Above-ground biomass was measured with a simplified version of radial nested sampling, using 9 m and 15 m radii circles. The only equipment used was a GPS device, a measuring a tape, a rope for measuring plots, paint, field forms, and pencils. In all sites the number of trees in each plot (the indicator for plot demarcation accuracy) and the girth measurement (a proxy for Diameter at Breast Height) were recorded. In six sites in Year 1, and in all nine sites in Year 2, the trees were numbered to enable direct comparison of the girth measurements of each tree by community members and professionals.
The number of tree species in each plot was recorded.
Accuracy of data
Above-ground biomass measurements differed only slightly between community members and professionals in Year 1. While this difference was significant in one third of the sites, there was only a significant difference in the variance of biomass estimates in one of the nine sites (Danielsen et al. 2013). In Year 2, the difference in measurements between the community monitors and professionals declined, with only one of the nine sites showing a statistical difference (Brofeldt et al. 2014).
The number of trees recorded in each plot in both years was only significantly different in one site. In Year 1 there was greater agreement on the number of trees in each plot in the six sites where trees were numbered.
A significant difference in girth measurements was found in three of the six sites where trees were numbered in Year 1, and where a direct comparison between community and professional data was possible. Further analysis revealed that while the distribution of differences in girth measurements was slightly skewed, with community members consistently measuring slightly lower girths than professionals, there was a high level of agreement for most girth measurements. There was a substantial increase in accuracy in five of these six sites in Year 2, and no significant difference was found between community and professional measurements in the three sites that were numbered for the first time in Year 2.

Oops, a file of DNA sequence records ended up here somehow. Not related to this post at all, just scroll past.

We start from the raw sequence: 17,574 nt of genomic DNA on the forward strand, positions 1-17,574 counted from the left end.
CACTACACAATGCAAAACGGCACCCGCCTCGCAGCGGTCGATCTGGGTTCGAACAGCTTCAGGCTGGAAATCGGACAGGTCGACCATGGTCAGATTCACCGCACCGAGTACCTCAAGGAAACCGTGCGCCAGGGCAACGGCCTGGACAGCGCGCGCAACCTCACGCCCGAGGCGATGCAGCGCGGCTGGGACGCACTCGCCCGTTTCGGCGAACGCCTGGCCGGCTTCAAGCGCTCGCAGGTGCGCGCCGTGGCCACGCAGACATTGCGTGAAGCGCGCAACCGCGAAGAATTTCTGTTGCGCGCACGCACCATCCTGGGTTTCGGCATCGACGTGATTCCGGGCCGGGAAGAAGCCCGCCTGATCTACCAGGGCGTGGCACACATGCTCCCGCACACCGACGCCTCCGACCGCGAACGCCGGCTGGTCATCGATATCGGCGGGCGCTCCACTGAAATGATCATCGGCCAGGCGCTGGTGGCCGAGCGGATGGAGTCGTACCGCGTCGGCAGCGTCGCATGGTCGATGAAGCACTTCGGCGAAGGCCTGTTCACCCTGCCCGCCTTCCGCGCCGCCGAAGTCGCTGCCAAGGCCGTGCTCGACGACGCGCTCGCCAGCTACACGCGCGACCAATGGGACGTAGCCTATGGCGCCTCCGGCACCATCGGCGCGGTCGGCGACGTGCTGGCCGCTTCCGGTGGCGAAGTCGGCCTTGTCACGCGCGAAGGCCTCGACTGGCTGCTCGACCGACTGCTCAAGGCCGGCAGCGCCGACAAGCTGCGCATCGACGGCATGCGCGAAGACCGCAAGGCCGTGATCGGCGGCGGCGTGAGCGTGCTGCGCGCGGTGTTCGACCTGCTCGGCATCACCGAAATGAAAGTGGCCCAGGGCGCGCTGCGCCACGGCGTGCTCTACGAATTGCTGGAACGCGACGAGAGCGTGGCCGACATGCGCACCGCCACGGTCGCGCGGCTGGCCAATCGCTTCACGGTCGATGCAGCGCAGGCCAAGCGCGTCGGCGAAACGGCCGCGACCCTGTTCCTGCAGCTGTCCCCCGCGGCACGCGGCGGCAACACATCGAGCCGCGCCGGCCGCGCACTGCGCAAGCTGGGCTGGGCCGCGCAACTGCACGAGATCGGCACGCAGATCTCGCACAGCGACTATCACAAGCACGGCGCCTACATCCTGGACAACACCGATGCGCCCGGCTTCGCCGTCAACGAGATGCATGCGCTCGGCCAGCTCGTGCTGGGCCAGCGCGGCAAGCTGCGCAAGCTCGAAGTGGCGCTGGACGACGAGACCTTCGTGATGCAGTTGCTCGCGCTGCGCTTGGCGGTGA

This data demonstrates that community-collected data of carbon stocks, even with limited training, can be accurate in relation to data collected by professional foresters. It also indicates that accuracy increases over time as the community monitors’ skills improve. Where there are differences, these can be easily addressed with more training and practice.
The cost-effectiveness of community-based monitoring was assessed by calculating the costs incurred at each site for both communities and professional monitoring. Costs were calculated for the five sites in Indonesia, China, Laos, and Diem and Moi villages in Vietnam. The costs were classified as wages, travel, accommodation, and training. The cost of community monitoring was consistently higher than the average cost of monitoring by professionals in each of the five sites in Year 1. While wages, travel, and accommodation costs were lower for community members, these were outweighed by training costs.
However, in Year 2, community-based monitoring became more cost-effective than professional monitoring in four of the five sites. This was due to falling training costs, as skills increased, and the time required also decreased once paths were established, making it esier to find and move to plots. For both communities and professionals, monitoring was more cost-effective across larger areas.
Achievements and challenges
On the basis of data from 289 forest vegetation plots in four countries, this study demonstrated that community-based monitoring of carbon stocks can be accurate and cost-effective in relation to monitoring by professional foresters, even with very little training. Furthermore, accuracy and cost-effectiveness was shown to increase over time as skills increased and less training was required.
The use of a very simple methodology enabled community members to successfully monitor carbon stocks with very limited training. However, in the context of providing carbon stock data to national forest inventories, more complex protocols will likely need to be used by a coordinated team that can consistently replicate these protocols.